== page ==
Passionate about glass, Max Ingrand wants to integrate this material as a major component of the architecture of his time. Already in the 1930s, he had developed metal tiles covered with enamel, unalterable and allowing innumerable colors and textures, patented under the name of "Raghès". After the war, he became interested in the glass of Saint-Just as a wall covering, commonly called antique glass. It will cover the paneling of the dining room of the casino of Monte Carlo in the early 1950s. It was then that he was contacted by the Saint-Gobain factory to become its artistic director. Thanks to the discovery of glass quenching, it is now possible to produce highly resistant polished glass, which can reach large sizes. Many decorators, like René Coulon or Raphaël, then introduce glass into the furniture they draw. Max Ingrand brings his experience of this material in the design of new glass products. A whole range of glasses are born, colored, silvered, smoked, among others. He designed the new headquarters of the Saint Gobain factory, opens it on the outside with huge bay windows, conceals the light sources of the ceilings behind glass cabochons cut with a chisel. He even draws furniture, inspired by the creations of Gio Ponti and Italian design. Max Ingrand is aware that the use of glass, combined with light - whether natural or electric - offers new and multiple possibilities. At the beginning of the 1960s, he enlisted Ben Swilders, as director of the decoration department, whom he decided to create in his workshops at the Tenaille passage in Paris, where he had been living since 1932. From 1962 on, Interior architecture of countless public and private enterprises. They collaborated with the architects Edouard and Jean Niermans for the auditoriums of Radio France (1962), Olivier-Clément Cacoub for the palace of President Bourguiba in Skanes (1962), Pierre Dufau for the Atomic Energy Test Center ), Louis Sainsaulieu for the headquarters of Peugeot (1966).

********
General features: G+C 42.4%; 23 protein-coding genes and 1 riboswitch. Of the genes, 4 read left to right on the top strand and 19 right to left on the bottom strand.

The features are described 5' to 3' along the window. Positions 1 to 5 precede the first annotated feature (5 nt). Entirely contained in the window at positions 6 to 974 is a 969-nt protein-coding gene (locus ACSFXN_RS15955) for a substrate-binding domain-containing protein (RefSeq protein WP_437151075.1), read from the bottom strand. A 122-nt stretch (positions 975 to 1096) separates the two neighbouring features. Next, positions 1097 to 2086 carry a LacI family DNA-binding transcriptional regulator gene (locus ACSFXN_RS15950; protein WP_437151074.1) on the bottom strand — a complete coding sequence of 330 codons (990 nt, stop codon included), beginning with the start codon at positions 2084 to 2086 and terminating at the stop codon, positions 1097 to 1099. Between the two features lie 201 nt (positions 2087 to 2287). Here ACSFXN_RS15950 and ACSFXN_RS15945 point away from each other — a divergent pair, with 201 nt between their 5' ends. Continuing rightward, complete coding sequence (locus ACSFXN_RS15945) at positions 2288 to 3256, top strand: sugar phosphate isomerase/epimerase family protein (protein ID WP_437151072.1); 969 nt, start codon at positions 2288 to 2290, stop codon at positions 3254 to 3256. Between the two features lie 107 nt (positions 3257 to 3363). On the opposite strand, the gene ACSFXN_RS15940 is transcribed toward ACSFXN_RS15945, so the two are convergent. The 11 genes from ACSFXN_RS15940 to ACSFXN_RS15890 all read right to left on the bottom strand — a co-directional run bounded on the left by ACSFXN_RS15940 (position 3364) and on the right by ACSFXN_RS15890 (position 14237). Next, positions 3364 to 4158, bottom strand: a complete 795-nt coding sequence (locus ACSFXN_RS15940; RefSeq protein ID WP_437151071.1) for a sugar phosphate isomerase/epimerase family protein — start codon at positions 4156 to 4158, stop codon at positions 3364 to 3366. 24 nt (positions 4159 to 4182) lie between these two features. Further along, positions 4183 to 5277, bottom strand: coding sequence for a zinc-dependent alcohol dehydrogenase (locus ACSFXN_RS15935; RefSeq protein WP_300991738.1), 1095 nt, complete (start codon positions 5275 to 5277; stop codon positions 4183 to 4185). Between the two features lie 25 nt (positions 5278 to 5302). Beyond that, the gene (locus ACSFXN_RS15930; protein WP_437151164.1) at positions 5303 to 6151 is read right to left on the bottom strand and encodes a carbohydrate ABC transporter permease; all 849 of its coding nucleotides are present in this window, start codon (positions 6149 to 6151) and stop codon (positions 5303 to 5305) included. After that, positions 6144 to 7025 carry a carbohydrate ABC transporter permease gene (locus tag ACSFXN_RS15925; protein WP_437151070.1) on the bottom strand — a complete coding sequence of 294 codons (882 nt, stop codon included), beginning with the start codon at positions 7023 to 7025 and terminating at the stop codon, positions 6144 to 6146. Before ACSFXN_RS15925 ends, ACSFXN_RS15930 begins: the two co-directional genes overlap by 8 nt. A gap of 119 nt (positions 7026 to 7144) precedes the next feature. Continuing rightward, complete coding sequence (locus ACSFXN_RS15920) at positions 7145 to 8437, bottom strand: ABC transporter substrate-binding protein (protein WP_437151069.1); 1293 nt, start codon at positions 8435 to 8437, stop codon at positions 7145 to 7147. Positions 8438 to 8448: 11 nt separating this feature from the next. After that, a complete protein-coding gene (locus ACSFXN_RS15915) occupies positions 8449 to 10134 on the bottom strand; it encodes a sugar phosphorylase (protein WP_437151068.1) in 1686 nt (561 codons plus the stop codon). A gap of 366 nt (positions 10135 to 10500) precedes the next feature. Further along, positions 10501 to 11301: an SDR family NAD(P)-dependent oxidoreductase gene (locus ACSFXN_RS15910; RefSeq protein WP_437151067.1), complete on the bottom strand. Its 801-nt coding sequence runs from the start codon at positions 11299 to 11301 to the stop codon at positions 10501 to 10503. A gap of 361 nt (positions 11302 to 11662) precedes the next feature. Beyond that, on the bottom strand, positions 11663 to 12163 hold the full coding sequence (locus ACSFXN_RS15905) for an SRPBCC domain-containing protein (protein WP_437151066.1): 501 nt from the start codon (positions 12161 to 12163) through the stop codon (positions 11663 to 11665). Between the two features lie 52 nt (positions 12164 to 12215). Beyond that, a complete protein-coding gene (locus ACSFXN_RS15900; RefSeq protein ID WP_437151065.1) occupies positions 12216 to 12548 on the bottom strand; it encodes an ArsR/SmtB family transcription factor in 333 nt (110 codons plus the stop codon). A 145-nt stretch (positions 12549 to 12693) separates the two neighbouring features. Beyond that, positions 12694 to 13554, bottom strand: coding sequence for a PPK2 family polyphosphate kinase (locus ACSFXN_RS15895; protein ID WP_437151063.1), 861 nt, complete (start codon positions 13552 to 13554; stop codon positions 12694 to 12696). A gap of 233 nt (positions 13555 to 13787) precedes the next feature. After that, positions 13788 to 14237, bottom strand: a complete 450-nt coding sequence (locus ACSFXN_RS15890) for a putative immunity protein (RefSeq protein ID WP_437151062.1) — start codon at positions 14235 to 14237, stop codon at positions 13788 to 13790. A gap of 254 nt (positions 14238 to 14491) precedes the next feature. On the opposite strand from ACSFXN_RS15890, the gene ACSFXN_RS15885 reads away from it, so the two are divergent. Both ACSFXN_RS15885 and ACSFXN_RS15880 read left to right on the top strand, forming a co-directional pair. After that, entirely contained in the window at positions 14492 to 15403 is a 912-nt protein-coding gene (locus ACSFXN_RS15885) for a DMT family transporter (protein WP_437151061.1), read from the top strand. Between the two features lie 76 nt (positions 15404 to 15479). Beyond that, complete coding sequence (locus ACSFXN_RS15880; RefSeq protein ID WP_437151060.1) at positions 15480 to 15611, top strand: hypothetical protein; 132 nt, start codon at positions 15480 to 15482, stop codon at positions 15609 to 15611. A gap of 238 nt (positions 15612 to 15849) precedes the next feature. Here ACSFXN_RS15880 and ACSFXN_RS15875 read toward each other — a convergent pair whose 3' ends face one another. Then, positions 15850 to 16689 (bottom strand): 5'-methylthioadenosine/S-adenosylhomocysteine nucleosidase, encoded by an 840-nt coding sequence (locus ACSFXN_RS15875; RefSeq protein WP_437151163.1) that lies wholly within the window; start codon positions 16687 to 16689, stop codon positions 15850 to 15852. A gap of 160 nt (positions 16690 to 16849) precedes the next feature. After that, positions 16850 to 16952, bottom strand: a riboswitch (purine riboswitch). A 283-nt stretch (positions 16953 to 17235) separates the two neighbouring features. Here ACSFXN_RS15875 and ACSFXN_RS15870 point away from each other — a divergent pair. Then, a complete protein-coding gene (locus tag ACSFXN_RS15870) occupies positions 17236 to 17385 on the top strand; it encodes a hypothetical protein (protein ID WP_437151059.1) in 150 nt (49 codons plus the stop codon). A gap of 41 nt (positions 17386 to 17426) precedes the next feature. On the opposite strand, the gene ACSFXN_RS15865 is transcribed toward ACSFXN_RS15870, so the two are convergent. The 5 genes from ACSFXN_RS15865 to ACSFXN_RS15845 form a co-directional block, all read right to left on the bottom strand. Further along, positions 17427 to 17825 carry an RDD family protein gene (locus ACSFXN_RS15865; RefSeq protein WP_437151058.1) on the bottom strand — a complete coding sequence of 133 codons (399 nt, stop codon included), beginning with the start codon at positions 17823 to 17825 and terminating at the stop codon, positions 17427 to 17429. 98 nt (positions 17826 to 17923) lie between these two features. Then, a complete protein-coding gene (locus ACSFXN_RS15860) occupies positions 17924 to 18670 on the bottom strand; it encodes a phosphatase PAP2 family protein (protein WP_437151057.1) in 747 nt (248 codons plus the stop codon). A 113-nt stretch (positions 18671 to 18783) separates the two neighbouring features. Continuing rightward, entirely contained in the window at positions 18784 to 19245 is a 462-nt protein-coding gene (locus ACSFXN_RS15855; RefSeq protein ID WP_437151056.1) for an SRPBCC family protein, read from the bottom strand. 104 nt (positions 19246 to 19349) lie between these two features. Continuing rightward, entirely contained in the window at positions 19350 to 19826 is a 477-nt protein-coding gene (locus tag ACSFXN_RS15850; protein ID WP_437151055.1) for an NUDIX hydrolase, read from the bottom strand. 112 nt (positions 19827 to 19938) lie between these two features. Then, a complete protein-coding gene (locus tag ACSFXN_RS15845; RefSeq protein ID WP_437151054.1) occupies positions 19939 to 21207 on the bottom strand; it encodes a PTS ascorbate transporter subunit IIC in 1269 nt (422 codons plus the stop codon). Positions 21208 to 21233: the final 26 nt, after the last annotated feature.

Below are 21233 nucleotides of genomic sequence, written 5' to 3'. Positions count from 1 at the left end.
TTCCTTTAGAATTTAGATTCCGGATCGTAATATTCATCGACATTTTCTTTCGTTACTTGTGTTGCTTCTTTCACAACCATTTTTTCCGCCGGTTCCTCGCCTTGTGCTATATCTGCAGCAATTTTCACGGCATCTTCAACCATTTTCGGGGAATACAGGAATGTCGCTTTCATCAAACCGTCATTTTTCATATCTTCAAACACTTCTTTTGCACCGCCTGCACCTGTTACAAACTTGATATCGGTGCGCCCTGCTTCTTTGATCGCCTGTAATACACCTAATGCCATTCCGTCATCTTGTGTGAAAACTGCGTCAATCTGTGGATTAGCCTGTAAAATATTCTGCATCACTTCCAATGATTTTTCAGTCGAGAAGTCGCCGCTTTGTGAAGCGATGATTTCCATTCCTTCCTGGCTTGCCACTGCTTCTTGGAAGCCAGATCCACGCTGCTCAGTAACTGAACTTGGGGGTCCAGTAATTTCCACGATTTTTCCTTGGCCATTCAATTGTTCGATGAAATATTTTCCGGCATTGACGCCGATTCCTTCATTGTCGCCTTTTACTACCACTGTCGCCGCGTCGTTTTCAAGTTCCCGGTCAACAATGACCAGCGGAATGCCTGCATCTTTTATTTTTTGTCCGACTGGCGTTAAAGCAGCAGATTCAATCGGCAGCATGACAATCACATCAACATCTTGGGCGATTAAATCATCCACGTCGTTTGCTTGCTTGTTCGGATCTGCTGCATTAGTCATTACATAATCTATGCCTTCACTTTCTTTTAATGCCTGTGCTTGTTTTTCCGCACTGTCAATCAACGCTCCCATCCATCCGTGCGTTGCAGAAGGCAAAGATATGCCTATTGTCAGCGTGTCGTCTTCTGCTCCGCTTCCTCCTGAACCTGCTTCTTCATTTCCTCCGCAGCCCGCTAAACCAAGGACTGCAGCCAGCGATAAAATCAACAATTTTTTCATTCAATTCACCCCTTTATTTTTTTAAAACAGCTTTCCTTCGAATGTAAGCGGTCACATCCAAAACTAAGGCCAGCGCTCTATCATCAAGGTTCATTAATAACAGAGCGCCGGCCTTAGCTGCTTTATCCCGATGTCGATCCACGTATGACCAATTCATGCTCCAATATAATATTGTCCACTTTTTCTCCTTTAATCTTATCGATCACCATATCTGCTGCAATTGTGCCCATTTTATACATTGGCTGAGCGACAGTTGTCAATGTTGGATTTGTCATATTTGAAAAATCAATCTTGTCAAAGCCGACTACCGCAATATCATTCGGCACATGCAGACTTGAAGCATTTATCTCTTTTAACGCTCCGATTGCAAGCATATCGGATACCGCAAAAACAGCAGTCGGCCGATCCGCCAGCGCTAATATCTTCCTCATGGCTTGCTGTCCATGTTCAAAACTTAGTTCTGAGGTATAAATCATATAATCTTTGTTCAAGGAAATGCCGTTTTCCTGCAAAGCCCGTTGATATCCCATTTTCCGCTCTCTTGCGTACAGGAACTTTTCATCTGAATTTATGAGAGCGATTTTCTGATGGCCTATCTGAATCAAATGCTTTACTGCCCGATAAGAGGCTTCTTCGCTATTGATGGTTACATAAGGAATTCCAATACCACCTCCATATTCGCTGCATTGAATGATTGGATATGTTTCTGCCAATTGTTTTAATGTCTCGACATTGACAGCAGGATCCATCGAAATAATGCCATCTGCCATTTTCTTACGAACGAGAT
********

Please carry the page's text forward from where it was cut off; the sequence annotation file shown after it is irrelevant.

The notoriety of Max Ingrand is largely due to his work on glass and light. For him, "noble and precious, glass seems to be the ideal complement to light," which itself is linked to life. In 1954, he became the artistic director of Fontana Arte. Created in 1932 by Gio Ponti, who shared his artistic direction with Pietro Chiesa, this company specializes in the production of furniture, light fixtures and glass objects. Saint Gobain has been a shareholder since 1952 to become its sole owner in 1966. With the help of talented designers, Max Ingrand is relaunching the company with collections of products that are distributed in Italy and abroad. He draws a large number of them, all of whom are subject to his approval. One of his first creations for Fontana Arte is a masterpiece: his lamp 853, designed in 1954, made of opal glass will prove to be a worldwide success. Chandeliers, ceiling lamps, floor lamps, sconces, table lamps, as well as some tables and objects, such as ashtrays, candle holders and vases invade the catalogs of the house Fontana Arte. Inventiveness is always present, with a keen sense of design and a highlighting of the multiple transparencies of the glass, thanks to a perfect knowledge of this material. The research of Max Ingrand and his collaborators explores all possibilities. The ashtrays are as smooth as pebbles, the "Trident" floor lamp imprisons three candles in a polished glass shell, just like the "Micro" floor lamp parodies the microphone of the 60s stars with its polished ice lamp and Reserve of sanded glass, placed on a rod of lacquered metal and brass. In order to widen the demand, a number of creations are available in lines of lamps including chandeliers, sconces and lamps. Particularly seductive, the illuminating mirror "Pistil", set with glass cabochons burst, dates from the same time. Some creations are real sculptures, such as this table lamp in bronze and polished glass slab and cut with a chisel on the edge, placed on a black lacquered wooden base, and published by Fontana Arte, around 1955-60. If Max Ingrand likes to use white opaline glass for the softness he confers on light, the technique of chisel size which allows spectacular visual effects, giving the glass a "broken" appearance, rough and crude that dominates the Light, becomes in a way its signature.